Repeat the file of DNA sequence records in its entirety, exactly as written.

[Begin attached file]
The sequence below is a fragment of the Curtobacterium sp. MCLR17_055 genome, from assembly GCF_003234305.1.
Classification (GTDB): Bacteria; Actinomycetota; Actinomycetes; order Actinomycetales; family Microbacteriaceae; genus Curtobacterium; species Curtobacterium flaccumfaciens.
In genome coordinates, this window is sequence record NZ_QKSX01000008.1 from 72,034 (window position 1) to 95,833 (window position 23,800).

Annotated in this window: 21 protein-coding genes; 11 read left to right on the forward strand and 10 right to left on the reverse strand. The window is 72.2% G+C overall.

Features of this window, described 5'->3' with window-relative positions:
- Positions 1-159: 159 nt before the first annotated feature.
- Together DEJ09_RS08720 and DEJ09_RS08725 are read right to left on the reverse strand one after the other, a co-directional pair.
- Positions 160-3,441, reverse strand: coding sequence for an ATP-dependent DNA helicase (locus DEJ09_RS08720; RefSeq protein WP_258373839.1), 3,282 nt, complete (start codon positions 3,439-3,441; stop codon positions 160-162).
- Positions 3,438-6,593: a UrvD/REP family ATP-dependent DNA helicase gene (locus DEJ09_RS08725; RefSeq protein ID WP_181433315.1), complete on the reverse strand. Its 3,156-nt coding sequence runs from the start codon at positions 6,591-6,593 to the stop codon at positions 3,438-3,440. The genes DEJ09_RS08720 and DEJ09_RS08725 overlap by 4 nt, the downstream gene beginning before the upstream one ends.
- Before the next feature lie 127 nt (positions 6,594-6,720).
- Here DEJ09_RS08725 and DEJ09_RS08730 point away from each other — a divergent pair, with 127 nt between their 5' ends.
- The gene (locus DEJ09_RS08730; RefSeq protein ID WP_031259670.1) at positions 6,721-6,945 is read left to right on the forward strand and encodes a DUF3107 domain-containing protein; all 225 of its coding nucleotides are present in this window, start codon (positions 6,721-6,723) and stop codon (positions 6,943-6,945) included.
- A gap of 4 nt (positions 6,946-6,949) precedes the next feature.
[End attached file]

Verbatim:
The sequence below is a fragment of the Curtobacterium sp. MCLR17_055 genome, from assembly GCF_003234305.1.
Classification (GTDB): Bacteria; Actinomycetota; Actinomycetes; order Actinomycetales; family Microbacteriaceae; genus Curtobacterium; species Curtobacterium flaccumfaciens.
In genome coordinates, this window is sequence record NZ_QKSX01000008.1 from 72,034 (window position 1) to 95,833 (window position 23,800).

Annotated in this window: 21 protein-coding genes; 11 read left to right on the forward strand and 10 right to left on the reverse strand. The window is 72.2% G+C overall.

Features of this window, described 5'->3' with window-relative positions:
- Positions 1-159: 159 nt before the first annotated feature.
- Together DEJ09_RS08720 and DEJ09_RS08725 are read right to left on the reverse strand one after the other, a co-directional pair.
- Positions 160-3,441, reverse strand: coding sequence for an ATP-dependent DNA helicase (locus DEJ09_RS08720; RefSeq protein WP_258373839.1), 3,282 nt, complete (start codon positions 3,439-3,441; stop codon positions 160-162).
- Positions 3,438-6,593: a UrvD/REP family ATP-dependent DNA helicase gene (locus DEJ09_RS08725; RefSeq protein ID WP_181433315.1), complete on the reverse strand. Its 3,156-nt coding sequence runs from the start codon at positions 6,591-6,593 to the stop codon at positions 3,438-3,440. The genes DEJ09_RS08720 and DEJ09_RS08725 overlap by 4 nt, the downstream gene beginning before the upstream one ends.
- Before the next feature lie 127 nt (positions 6,594-6,720).
- Here DEJ09_RS08725 and DEJ09_RS08730 point away from each other — a divergent pair, with 127 nt between their 5' ends.
- The gene (locus DEJ09_RS08730; RefSeq protein ID WP_031259670.1) at positions 6,721-6,945 is read left to right on the forward strand and encodes a DUF3107 domain-containing protein; all 225 of its coding nucleotides are present in this window, start codon (positions 6,721-6,723) and stop codon (positions 6,943-6,945) included.
- A gap of 4 nt (positions 6,946-6,949) precedes the next feature.